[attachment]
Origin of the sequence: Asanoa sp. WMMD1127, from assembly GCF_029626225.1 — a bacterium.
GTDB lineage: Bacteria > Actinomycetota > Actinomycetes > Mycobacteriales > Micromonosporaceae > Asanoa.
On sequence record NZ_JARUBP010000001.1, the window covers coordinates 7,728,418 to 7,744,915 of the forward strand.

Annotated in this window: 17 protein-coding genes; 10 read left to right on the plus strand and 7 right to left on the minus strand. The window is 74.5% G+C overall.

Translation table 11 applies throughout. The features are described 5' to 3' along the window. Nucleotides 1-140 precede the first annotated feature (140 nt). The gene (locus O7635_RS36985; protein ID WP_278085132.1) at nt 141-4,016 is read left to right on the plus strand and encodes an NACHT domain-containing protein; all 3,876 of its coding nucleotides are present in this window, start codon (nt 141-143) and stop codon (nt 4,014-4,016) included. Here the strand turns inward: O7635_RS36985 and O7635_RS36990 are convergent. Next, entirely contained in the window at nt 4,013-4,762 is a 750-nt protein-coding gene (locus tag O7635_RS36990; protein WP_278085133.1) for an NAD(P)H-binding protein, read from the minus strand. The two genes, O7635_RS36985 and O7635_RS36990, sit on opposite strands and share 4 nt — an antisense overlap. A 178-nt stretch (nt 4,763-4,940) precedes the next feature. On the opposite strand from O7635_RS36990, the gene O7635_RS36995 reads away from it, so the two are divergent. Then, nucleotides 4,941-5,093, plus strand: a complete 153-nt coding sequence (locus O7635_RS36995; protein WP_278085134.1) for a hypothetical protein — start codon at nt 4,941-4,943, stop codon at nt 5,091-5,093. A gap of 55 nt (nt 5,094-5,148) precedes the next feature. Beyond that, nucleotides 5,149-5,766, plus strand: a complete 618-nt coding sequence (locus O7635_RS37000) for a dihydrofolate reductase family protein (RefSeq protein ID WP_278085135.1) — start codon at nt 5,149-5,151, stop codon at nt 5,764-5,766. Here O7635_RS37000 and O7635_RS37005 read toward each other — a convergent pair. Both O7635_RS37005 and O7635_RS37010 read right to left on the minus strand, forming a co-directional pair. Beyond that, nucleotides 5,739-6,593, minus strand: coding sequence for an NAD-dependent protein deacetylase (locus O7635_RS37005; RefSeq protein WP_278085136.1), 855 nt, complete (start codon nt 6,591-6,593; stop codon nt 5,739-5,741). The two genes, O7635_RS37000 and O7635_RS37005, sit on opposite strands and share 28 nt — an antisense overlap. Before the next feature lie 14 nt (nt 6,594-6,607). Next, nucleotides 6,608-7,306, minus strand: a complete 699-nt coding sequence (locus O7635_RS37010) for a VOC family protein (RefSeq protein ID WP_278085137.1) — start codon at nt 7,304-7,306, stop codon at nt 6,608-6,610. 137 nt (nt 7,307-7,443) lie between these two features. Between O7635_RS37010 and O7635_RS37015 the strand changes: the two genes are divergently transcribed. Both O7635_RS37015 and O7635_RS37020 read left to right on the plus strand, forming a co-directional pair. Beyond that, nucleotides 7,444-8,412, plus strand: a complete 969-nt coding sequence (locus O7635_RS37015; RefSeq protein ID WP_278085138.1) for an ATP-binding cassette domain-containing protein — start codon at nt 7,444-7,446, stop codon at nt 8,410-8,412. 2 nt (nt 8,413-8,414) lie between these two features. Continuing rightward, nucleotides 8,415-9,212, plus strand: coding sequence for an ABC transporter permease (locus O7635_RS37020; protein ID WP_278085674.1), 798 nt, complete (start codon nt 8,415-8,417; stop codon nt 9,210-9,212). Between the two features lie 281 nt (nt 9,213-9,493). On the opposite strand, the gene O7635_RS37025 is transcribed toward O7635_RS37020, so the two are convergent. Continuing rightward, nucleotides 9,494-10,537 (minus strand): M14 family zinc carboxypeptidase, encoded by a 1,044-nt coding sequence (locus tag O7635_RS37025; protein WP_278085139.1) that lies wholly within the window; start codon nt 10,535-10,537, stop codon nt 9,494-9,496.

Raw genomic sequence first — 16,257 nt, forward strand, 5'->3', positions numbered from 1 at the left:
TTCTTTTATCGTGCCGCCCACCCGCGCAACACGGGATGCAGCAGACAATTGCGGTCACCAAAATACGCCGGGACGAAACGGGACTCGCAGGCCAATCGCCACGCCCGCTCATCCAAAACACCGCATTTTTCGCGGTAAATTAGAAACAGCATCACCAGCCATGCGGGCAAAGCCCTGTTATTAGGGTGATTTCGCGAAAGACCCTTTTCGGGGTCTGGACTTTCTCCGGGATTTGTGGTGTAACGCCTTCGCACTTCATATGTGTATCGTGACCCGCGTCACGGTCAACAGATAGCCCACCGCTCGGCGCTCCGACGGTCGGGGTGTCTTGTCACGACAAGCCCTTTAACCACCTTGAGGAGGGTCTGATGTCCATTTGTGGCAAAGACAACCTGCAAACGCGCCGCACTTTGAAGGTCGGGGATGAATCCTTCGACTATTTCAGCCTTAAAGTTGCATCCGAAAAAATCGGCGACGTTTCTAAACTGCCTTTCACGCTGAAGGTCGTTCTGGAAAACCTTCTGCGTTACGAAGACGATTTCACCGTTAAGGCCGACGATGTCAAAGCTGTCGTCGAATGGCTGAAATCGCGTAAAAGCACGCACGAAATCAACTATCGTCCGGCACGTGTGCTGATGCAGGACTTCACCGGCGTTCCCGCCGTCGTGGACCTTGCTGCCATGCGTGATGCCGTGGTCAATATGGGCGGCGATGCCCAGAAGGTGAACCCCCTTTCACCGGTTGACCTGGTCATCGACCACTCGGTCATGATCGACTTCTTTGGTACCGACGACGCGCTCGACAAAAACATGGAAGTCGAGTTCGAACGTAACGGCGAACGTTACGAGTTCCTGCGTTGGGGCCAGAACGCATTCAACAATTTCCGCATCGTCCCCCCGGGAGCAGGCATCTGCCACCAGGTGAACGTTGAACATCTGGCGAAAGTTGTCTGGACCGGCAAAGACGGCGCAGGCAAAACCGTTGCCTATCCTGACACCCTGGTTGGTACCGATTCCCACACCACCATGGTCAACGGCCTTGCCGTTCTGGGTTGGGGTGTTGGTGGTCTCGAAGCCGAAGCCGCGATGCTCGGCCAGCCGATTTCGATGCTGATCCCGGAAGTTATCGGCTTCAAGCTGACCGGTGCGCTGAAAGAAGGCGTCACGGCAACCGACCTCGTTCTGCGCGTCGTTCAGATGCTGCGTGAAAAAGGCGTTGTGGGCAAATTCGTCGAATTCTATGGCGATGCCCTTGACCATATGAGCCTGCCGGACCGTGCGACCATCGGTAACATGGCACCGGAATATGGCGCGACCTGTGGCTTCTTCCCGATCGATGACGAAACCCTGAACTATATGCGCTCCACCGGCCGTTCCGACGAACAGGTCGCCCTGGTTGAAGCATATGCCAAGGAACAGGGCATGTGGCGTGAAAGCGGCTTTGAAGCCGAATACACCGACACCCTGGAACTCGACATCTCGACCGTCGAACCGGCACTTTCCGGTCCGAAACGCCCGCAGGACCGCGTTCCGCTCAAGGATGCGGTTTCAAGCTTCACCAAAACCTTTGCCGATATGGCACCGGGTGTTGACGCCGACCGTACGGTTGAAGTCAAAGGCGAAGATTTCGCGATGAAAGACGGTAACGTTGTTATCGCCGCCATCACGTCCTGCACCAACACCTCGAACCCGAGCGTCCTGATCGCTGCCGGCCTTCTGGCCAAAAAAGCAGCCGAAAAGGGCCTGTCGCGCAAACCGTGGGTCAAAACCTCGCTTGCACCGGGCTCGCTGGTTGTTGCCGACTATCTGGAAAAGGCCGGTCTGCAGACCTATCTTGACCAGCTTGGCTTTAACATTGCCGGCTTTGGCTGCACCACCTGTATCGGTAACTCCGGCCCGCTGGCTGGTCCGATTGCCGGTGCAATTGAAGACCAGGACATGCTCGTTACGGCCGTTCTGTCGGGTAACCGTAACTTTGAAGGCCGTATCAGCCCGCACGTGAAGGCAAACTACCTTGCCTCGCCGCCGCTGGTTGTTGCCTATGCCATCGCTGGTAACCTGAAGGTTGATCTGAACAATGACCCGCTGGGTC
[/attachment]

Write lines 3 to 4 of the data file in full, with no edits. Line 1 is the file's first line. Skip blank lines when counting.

On sequence record NZ_JARUBP010000001.1, the window covers coordinates 7,728,418 to 7,744,915 of the forward strand.

Annotated in this window: 17 protein-coding genes; 10 read left to right on the plus strand and 7 right to left on the minus strand. The window is 74.5% G+C overall.